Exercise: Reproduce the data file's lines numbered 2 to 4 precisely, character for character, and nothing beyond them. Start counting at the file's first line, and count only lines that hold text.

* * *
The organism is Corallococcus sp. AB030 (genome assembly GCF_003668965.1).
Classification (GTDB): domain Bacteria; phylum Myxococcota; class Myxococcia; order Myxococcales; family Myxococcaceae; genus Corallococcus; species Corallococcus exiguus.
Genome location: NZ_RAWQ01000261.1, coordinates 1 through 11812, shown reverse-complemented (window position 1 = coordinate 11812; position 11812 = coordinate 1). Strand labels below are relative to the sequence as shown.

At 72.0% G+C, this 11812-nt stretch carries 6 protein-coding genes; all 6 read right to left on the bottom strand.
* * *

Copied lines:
Classification (GTDB): domain Bacteria; phylum Myxococcota; class Myxococcia; order Myxococcales; family Myxococcaceae; genus Corallococcus; species Corallococcus exiguus.
Genome location: NZ_RAWQ01000261.1, coordinates 1 through 11812, shown reverse-complemented (window position 1 = coordinate 11812; position 11812 = coordinate 1). Strand labels below are relative to the sequence as shown.

At 72.0% G+C, this 11812-nt stretch carries 6 protein-coding genes; all 6 read right to left on the bottom strand.